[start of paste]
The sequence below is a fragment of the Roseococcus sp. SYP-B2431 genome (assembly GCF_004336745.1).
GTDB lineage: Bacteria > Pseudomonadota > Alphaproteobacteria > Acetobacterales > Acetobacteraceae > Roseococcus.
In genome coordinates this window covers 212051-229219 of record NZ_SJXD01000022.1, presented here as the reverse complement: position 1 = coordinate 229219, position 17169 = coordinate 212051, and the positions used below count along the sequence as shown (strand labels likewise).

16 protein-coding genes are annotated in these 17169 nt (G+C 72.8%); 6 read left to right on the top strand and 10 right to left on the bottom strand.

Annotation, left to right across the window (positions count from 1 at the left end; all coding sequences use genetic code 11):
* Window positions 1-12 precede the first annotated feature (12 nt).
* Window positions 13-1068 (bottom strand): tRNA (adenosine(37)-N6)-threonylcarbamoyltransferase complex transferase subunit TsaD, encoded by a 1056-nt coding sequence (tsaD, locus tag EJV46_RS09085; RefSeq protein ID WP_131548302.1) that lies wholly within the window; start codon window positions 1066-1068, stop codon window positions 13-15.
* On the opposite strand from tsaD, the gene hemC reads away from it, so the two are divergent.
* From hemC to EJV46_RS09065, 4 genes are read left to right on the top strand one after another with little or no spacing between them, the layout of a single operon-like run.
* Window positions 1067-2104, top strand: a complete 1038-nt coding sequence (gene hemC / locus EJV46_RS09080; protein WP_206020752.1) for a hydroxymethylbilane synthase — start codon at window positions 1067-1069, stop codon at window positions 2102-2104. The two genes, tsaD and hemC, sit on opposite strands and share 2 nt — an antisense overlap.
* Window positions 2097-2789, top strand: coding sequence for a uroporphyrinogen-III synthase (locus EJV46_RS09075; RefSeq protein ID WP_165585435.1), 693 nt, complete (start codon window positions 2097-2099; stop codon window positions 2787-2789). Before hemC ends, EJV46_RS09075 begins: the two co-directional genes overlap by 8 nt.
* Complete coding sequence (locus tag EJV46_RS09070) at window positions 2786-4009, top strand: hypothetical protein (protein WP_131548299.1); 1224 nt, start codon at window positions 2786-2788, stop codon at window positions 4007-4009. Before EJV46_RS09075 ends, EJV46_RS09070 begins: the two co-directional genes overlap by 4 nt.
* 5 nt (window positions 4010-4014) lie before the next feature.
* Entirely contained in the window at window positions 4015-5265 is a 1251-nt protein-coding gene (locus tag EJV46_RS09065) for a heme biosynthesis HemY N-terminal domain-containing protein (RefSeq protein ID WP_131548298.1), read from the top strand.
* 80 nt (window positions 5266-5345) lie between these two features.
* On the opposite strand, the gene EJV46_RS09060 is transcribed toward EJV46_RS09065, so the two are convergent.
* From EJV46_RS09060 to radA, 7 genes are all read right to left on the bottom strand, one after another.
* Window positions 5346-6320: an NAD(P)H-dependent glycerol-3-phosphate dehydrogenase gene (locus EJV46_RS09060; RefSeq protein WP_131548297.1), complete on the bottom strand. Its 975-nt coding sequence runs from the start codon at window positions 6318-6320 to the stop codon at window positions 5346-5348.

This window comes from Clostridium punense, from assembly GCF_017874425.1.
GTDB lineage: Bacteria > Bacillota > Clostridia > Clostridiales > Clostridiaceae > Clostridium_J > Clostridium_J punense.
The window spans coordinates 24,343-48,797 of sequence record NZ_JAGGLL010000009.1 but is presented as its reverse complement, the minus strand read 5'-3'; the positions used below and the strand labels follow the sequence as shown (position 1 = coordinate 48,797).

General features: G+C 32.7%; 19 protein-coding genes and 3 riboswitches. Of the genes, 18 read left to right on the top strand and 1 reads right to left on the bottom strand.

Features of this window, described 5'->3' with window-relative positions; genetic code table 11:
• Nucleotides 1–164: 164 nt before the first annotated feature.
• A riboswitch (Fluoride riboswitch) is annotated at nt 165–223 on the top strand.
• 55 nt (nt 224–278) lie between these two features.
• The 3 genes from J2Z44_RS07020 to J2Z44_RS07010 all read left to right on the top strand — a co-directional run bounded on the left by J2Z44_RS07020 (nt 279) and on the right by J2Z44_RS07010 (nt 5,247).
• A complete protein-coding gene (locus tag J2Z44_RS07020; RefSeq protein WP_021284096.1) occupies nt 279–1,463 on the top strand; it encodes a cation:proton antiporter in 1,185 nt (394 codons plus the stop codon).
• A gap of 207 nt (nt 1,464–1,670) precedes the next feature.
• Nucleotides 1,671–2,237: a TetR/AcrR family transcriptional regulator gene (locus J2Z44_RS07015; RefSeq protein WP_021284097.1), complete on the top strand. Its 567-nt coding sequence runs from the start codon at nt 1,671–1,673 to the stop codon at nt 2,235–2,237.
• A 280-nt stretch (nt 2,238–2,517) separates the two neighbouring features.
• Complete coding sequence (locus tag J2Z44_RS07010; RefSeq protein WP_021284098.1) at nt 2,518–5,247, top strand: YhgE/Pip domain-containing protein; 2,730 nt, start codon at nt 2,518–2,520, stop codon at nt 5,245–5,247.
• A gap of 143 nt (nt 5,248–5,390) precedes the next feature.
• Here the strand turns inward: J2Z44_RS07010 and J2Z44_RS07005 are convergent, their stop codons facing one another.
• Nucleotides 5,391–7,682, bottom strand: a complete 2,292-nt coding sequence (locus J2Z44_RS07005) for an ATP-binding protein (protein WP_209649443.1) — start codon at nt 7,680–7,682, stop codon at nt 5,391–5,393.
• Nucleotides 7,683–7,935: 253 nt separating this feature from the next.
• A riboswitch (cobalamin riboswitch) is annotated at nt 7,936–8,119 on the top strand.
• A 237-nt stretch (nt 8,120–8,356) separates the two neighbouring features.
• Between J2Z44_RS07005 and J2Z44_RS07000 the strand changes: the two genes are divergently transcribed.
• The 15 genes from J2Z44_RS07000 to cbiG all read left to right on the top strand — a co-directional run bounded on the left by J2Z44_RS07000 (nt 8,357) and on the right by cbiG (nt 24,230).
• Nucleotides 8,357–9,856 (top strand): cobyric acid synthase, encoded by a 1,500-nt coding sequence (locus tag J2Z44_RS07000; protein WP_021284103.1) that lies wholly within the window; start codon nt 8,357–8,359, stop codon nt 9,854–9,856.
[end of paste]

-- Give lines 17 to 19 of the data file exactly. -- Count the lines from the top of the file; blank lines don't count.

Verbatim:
* From EJV46_RS09060 to radA, 7 genes are all read right to left on the bottom strand, one after another.
* Window positions 5346-6320: an NAD(P)H-dependent glycerol-3-phosphate dehydrogenase gene (locus EJV46_RS09060; RefSeq protein WP_131548297.1), complete on the bottom strand. Its 975-nt coding sequence runs from the start codon at window positions 6318-6320 to the stop codon at window positions 5346-5348.

This window comes from Clostridium punense, from assembly GCF_017874425.1.